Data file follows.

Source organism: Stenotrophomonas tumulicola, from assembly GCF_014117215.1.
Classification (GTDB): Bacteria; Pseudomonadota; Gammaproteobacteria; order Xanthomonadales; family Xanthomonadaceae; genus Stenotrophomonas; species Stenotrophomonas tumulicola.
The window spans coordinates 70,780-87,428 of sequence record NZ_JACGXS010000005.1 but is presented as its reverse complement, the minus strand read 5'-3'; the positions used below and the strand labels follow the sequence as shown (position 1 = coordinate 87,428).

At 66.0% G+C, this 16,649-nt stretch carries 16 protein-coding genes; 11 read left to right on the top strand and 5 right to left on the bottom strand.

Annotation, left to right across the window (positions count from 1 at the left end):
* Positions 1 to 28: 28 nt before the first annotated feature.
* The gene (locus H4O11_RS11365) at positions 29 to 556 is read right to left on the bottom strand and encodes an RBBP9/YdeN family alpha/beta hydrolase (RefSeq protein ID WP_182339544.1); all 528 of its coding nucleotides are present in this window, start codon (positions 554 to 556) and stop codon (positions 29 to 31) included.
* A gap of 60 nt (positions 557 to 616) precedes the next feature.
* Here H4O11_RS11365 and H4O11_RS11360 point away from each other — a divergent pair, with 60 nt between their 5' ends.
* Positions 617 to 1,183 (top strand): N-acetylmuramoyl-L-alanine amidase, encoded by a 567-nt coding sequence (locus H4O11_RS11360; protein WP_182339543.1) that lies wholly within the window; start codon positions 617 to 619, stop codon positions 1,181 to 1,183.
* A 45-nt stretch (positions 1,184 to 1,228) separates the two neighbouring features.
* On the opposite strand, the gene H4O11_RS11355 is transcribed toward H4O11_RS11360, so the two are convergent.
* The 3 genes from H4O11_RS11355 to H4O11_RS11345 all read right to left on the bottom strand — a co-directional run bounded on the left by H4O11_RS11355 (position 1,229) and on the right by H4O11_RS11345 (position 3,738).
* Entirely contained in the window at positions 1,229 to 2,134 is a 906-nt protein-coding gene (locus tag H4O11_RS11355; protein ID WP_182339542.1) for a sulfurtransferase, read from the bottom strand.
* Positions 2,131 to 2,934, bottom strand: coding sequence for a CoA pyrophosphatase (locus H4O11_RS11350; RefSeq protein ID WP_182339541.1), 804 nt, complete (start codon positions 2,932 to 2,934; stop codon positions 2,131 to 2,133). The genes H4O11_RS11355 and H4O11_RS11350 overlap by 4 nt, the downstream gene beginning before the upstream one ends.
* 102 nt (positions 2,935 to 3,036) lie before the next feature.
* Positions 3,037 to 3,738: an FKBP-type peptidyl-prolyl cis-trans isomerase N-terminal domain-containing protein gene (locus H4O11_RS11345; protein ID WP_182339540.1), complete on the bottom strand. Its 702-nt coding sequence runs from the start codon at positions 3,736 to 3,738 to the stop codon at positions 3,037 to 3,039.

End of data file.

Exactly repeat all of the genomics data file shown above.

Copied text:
Source organism: Stenotrophomonas tumulicola, from assembly GCF_014117215.1.
Classification (GTDB): Bacteria; Pseudomonadota; Gammaproteobacteria; order Xanthomonadales; family Xanthomonadaceae; genus Stenotrophomonas; species Stenotrophomonas tumulicola.
The window spans coordinates 70,780-87,428 of sequence record NZ_JACGXS010000005.1 but is presented as its reverse complement, the minus strand read 5'-3'; the positions used below and the strand labels follow the sequence as shown (position 1 = coordinate 87,428).

At 66.0% G+C, this 16,649-nt stretch carries 16 protein-coding genes; 11 read left to right on the top strand and 5 right to left on the bottom strand.

Annotation, left to right across the window (positions count from 1 at the left end):
* Positions 1 to 28: 28 nt before the first annotated feature.
* The gene (locus H4O11_RS11365) at positions 29 to 556 is read right to left on the bottom strand and encodes an RBBP9/YdeN family alpha/beta hydrolase (RefSeq protein ID WP_182339544.1); all 528 of its coding nucleotides are present in this window, start codon (positions 554 to 556) and stop codon (positions 29 to 31) included.
* A gap of 60 nt (positions 557 to 616) precedes the next feature.
* Here H4O11_RS11365 and H4O11_RS11360 point away from each other — a divergent pair, with 60 nt between their 5' ends.
* Positions 617 to 1,183 (top strand): N-acetylmuramoyl-L-alanine amidase, encoded by a 567-nt coding sequence (locus H4O11_RS11360; protein WP_182339543.1) that lies wholly within the window; start codon positions 617 to 619, stop codon positions 1,181 to 1,183.
* A 45-nt stretch (positions 1,184 to 1,228) separates the two neighbouring features.
* On the opposite strand, the gene H4O11_RS11355 is transcribed toward H4O11_RS11360, so the two are convergent.
* The 3 genes from H4O11_RS11355 to H4O11_RS11345 all read right to left on the bottom strand — a co-directional run bounded on the left by H4O11_RS11355 (position 1,229) and on the right by H4O11_RS11345 (position 3,738).
* Entirely contained in the window at positions 1,229 to 2,134 is a 906-nt protein-coding gene (locus tag H4O11_RS11355; protein ID WP_182339542.1) for a sulfurtransferase, read from the bottom strand.
* Positions 2,131 to 2,934, bottom strand: coding sequence for a CoA pyrophosphatase (locus H4O11_RS11350; RefSeq protein ID WP_182339541.1), 804 nt, complete (start codon positions 2,932 to 2,934; stop codon positions 2,131 to 2,133). The genes H4O11_RS11355 and H4O11_RS11350 overlap by 4 nt, the downstream gene beginning before the upstream one ends.
* 102 nt (positions 2,935 to 3,036) lie before the next feature.
* Positions 3,037 to 3,738: an FKBP-type peptidyl-prolyl cis-trans isomerase N-terminal domain-containing protein gene (locus H4O11_RS11345; protein ID WP_182339540.1), complete on the bottom strand. Its 702-nt coding sequence runs from the start codon at positions 3,736 to 3,738 to the stop codon at positions 3,037 to 3,039.